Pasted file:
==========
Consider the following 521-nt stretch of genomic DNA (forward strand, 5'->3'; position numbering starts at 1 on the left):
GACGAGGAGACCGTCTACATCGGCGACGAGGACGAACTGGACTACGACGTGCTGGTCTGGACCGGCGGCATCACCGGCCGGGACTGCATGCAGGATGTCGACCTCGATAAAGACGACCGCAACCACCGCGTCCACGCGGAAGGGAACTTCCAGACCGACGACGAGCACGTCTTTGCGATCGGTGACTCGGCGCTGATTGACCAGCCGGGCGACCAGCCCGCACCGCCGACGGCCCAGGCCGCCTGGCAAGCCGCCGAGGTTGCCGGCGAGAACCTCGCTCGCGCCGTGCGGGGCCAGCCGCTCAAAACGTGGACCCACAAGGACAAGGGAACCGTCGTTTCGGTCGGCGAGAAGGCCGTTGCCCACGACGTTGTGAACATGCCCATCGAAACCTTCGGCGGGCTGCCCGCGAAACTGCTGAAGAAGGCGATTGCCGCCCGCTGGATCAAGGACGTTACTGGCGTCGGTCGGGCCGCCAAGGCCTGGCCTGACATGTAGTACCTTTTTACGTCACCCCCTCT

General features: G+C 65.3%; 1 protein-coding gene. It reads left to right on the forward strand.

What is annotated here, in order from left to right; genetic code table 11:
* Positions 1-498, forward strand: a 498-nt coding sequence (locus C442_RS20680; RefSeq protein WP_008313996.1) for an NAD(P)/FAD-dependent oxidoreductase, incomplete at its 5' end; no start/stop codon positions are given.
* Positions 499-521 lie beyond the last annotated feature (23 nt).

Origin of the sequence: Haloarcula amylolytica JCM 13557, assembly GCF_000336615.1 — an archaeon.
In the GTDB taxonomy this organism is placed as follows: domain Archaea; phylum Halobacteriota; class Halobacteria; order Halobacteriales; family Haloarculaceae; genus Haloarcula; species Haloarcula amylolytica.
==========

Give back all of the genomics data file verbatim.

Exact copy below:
Consider the following 521-nt stretch of genomic DNA (forward strand, 5'->3'; position numbering starts at 1 on the left):
GACGAGGAGACCGTCTACATCGGCGACGAGGACGAACTGGACTACGACGTGCTGGTCTGGACCGGCGGCATCACCGGCCGGGACTGCATGCAGGATGTCGACCTCGATAAAGACGACCGCAACCACCGCGTCCACGCGGAAGGGAACTTCCAGACCGACGACGAGCACGTCTTTGCGATCGGTGACTCGGCGCTGATTGACCAGCCGGGCGACCAGCCCGCACCGCCGACGGCCCAGGCCGCCTGGCAAGCCGCCGAGGTTGCCGGCGAGAACCTCGCTCGCGCCGTGCGGGGCCAGCCGCTCAAAACGTGGACCCACAAGGACAAGGGAACCGTCGTTTCGGTCGGCGAGAAGGCCGTTGCCCACGACGTTGTGAACATGCCCATCGAAACCTTCGGCGGGCTGCCCGCGAAACTGCTGAAGAAGGCGATTGCCGCCCGCTGGATCAAGGACGTTACTGGCGTCGGTCGGGCCGCCAAGGCCTGGCCTGACATGTAGTACCTTTTTACGTCACCCCCTCT

General features: G+C 65.3%; 1 protein-coding gene. It reads left to right on the forward strand.

What is annotated here, in order from left to right; genetic code table 11:
* Positions 1-498, forward strand: a 498-nt coding sequence (locus C442_RS20680; RefSeq protein WP_008313996.1) for an NAD(P)/FAD-dependent oxidoreductase, incomplete at its 5' end; no start/stop codon positions are given.
* Positions 499-521 lie beyond the last annotated feature (23 nt).

Origin of the sequence: Haloarcula amylolytica JCM 13557, assembly GCF_000336615.1 — an archaeon.
In the GTDB taxonomy this organism is placed as follows: domain Archaea; phylum Halobacteriota; class Halobacteria; order Halobacteriales; family Haloarculaceae; genus Haloarcula; species Haloarcula amylolytica.